In Defense of Distraction
- Sam Anderson
Above is a link to an article that my lovely friend Daniela posted on facebook. Here is a quote from it:
Herbert A. Simon wrote maybe the most concise possible description of our modern struggle: “What information consumes is rather obvious: It consumes the attention of its recipients. Hence a wealth of information creates a poverty of attention, and a need to allocate that attention efficiently among the overabundance of information sources that might consume it."
Now, the article is pretty interesting reading in my opinion. It's not something new, but I really liked the way he brought a few ideas together to give a nice overview of the issue. (I actually finished it amid watching an episode of Medium on TV and simultaneously having approximately 15 firefox tabs and 3 email drafts open!) It does lack a bit of cohesion in its thesis as some of the commentators have pointed out. He spends the majority of the article wondering if now that we're a super-connected, internet-bound, ADD civilization with all the information ever known at our fingertips that we might be losing something. Say, the free time to create masterpieces that is otherwise taken up reading silly articles on the internet. The problem is at the end instead of leaving it a bit doom and gloom he kind of says,"no if Lennon and Einstein (his examples of pinnacle genius) were around today they would find new ways to synthesize this abundance of information and still be productive." But, if this is true, who are our generation's Lennon and Einstein?
I frequently ponder this question. Not who our generation's artistic and scientific geniuses are, but if we'd be making more breakthroughs, making more art, more novels, poetry if we weren't so connected to possibly time-wasting activities. Maybe this is because I spend a great portion of my day just reading online. Seriously, anything I can get my hands on. I can spend 8 hours reading articles, watching videos, etc. But they do tend to have some kind of focus (unlike this author's ADD reference to the Boston Molasses Tragedy, or whatever.)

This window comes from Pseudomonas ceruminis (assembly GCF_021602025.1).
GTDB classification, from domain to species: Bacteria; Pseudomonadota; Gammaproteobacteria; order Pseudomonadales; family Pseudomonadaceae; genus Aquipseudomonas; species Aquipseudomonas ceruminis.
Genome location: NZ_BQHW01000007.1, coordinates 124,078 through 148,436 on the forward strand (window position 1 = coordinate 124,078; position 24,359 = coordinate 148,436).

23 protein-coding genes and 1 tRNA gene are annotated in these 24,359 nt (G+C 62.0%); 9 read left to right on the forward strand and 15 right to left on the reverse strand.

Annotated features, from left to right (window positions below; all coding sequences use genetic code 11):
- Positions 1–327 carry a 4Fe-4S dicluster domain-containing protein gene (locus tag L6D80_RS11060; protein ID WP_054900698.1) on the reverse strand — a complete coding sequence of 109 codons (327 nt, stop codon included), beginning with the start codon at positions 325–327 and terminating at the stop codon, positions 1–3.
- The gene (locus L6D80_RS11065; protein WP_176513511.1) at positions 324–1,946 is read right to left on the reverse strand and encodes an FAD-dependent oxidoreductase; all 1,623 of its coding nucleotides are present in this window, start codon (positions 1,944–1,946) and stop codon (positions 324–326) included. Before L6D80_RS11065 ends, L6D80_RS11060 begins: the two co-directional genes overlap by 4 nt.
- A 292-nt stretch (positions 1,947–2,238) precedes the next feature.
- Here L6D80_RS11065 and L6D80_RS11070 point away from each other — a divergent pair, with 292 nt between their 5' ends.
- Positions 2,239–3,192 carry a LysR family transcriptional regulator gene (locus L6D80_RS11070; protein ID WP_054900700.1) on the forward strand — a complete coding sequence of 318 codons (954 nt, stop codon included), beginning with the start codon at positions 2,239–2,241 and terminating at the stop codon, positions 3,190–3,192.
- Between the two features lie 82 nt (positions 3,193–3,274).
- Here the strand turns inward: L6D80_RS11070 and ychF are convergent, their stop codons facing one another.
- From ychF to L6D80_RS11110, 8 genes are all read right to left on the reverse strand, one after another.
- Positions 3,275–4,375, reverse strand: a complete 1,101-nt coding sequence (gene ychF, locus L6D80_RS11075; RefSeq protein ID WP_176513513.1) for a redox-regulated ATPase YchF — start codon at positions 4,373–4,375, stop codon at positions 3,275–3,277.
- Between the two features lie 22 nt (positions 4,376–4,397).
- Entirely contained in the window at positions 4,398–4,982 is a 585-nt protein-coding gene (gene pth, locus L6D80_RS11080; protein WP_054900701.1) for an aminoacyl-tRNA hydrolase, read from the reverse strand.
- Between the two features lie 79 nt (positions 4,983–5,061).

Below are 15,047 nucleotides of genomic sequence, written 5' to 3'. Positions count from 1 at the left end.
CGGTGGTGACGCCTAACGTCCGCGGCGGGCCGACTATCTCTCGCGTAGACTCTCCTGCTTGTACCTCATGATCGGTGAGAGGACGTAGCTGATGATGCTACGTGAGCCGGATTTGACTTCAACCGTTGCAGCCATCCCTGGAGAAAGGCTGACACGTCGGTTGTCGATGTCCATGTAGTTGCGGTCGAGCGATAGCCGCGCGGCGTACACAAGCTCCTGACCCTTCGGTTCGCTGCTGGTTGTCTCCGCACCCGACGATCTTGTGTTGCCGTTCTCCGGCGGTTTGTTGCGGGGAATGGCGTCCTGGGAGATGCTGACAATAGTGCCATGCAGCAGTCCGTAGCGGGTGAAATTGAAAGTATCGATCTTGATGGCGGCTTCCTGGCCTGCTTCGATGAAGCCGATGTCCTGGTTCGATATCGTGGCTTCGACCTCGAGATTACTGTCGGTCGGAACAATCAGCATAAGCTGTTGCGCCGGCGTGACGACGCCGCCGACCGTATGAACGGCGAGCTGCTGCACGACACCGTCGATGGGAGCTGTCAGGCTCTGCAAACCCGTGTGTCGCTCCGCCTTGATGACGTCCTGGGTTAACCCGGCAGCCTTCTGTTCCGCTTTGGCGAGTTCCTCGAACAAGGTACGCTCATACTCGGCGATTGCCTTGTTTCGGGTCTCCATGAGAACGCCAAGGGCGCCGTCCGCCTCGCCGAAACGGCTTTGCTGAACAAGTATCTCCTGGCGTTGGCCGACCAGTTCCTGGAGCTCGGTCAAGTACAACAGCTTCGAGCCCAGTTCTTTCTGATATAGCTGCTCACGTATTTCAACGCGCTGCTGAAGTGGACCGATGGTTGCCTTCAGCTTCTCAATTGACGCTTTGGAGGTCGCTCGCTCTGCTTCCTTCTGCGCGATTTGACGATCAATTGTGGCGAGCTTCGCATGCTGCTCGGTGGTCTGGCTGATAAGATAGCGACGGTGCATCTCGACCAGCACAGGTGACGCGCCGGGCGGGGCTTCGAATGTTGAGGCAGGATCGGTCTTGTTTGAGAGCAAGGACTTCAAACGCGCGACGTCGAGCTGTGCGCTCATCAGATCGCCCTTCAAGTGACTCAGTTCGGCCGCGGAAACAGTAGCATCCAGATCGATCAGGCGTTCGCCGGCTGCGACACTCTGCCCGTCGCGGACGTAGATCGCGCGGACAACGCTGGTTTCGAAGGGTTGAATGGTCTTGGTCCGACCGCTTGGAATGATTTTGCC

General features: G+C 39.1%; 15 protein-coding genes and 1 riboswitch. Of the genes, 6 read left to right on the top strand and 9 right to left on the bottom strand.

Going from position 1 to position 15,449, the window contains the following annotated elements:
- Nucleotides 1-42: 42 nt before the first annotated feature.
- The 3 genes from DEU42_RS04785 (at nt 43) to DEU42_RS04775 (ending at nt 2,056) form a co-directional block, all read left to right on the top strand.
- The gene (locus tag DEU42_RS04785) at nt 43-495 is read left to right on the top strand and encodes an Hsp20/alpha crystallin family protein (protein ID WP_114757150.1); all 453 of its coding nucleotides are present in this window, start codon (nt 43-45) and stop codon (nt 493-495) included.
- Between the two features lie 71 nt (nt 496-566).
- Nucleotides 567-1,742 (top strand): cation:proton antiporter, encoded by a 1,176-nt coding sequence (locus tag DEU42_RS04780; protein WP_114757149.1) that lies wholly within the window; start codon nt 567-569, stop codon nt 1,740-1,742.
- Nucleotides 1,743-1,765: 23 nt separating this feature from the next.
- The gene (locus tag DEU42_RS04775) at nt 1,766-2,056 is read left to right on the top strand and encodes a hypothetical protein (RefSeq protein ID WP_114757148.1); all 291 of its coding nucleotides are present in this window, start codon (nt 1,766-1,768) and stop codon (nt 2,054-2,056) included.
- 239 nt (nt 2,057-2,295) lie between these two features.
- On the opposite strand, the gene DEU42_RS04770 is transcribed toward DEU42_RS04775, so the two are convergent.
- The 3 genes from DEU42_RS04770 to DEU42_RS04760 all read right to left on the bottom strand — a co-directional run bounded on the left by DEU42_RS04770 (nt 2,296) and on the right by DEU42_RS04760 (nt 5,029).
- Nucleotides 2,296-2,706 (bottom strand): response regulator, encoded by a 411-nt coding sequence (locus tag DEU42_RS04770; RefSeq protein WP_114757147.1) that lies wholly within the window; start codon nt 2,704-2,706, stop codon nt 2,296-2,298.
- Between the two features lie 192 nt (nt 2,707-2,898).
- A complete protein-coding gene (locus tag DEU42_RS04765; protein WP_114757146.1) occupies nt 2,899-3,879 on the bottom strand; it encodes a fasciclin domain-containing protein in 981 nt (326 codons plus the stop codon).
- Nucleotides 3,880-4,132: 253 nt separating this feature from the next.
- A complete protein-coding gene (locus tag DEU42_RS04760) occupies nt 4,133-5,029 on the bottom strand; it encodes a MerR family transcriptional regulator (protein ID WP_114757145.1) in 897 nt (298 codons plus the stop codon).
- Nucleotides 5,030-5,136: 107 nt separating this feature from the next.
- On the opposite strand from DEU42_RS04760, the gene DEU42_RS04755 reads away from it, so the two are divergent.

I think it's partly a social issue, partly neurobiological (as the author points out, the internet is addictive). One thing this article left me with is the great want to go back and study, which I always have, but now with another concept to think about. Another thing is the desire to start a book club. I don't think there's much inherently wrong with the way some people currently use the internet/magazines/tv to get quick sound bits of information, but I think what's missing is the real sense of satisfaction that comes from finishing, living through a great masterpiece.
As my Shakespearean teaching Literature Professor Mr. Buckingham, (seriously read his bio, it says uber-English things like "He read English at Cambridge, and his graduate school was Harvard) used to say in his English accent and through his jovial beard while we read King Lear (ALL OF IT) and watched the 4 hour version of it in London at the Royal Shakespeare Company, "You will come out of it bedraggled, tired, dirty, like you have lived it yourself." (Just make sure to check your eyes haven't been gouged out as well.) He was speaking of both reading the play and watching it/living through it on stage.
That is how I feel about both writing and reading in general; if I don't feel absolutely wasted at the end of it, either I haven't done my job in unraveling the words, or putting it down, or I'm not reading something that has impacted me in the way that it could have, had it been written better. This is the reason I write so infrequently. Perhaps a reason why I should try to write more often?
Another one of my favorite and most influential literature professors once said to us as he was ripping apart our papers and making otherwise A students cry (I kid not) (Hello Mr. Minette!) : writing should feel as if you are squeezing blood out of your forehead. If you're not utterly tormented doing it, you simply aren't trying hard enough.
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